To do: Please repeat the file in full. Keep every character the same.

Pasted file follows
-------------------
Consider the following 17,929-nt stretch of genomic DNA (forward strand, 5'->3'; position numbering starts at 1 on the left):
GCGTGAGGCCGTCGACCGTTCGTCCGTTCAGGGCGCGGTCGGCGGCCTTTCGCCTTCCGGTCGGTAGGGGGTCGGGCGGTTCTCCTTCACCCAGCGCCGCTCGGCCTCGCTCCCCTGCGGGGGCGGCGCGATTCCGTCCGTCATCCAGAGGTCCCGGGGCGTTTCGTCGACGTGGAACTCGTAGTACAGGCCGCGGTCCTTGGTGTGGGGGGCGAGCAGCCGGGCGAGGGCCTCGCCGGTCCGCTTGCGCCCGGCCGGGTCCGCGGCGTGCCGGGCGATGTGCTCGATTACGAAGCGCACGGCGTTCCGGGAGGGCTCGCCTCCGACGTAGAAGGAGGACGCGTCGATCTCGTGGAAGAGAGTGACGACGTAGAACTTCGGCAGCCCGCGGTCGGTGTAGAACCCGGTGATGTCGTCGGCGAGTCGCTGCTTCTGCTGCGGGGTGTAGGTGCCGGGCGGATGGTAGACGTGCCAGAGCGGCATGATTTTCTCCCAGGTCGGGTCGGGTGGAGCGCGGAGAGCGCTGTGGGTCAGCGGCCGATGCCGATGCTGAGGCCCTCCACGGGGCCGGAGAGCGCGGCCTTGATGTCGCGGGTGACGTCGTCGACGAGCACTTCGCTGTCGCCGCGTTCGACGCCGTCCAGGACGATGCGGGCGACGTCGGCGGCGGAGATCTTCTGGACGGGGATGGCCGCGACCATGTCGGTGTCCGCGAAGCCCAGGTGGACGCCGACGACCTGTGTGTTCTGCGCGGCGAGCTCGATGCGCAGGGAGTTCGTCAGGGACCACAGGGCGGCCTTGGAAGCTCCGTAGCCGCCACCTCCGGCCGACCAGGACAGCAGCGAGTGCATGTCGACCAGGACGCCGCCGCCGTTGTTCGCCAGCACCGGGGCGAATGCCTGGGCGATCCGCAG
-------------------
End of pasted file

Consider the following 17,929-nt stretch of genomic DNA (forward strand, 5'->3'; position numbering starts at 1 on the left):
GCGTGAGGCCGTCGACCGTTCGTCCGTTCAGGGCGCGGTCGGCGGCCTTTCGCCTTCCGGTCGGTAGGGGGTCGGGCGGTTCTCCTTCACCCAGCGCCGCTCGGCCTCGCTCCCCTGCGGGGGCGGCGCGATTCCGTCCGTCATCCAGAGGTCCCGGGGCGTTTCGTCGACGTGGAACTCGTAGTACAGGCCGCGGTCCTTGGTGTGGGGGGCGAGCAGCCGGGCGAGGGCCTCGCCGGTCCGCTTGCGCCCGGCCGGGTCCGCGGCGTGCCGGGCGATGTGCTCGATTACGAAGCGCACGGCGTTCCGGGAGGGCTCGCCTCCGACGTAGAAGGAGGACGCGTCGATCTCGTGGAAGAGAGTGACGACGTAGAACTTCGGCAGCCCGCGGTCGGTGTAGAACCCGGTGATGTCGTCGGCGAGTCGCTGCTTCTGCTGCGGGGTGTAGGTGCCGGGCGGATGGTAGACGTGCCAGAGCGGCATGATTTTCTCCCAGGTCGGGTCGGGTGGAGCGCGGAGAGCGCTGTGGGTCAGCGGCCGATGCCGATGCTGAGGCCCTCCACGGGGCCGGAGAGCGCGGCCTTGATGTCGCGGGTGACGTCGTCGACGAGCACTTCGCTGTCGCCGCGTTCGACGCCGTCCAGGACGATGCGGGCGACGTCGGCGGCGGAGATCTTCTGGACGGGGATGGCCGCGACCATGTCGGTGTCCGCGAAGCCCAGGTGGACGCCGACGACCTGTGTGTTCTGCGCGGCGAGCTCGATGCGCAGGGAGTTCGTCAGGGACCACAGGGCGGCCTTGGAAGCTCCGTAGCCGCCACCTCCGGCCGACCAGGACAGCAGCGAGTGCATGTCGACCAGGACGCCGCCGCCGTTGTTCGCCAGCACCGGGGCGAATGCCTGGGCGATCCGCAG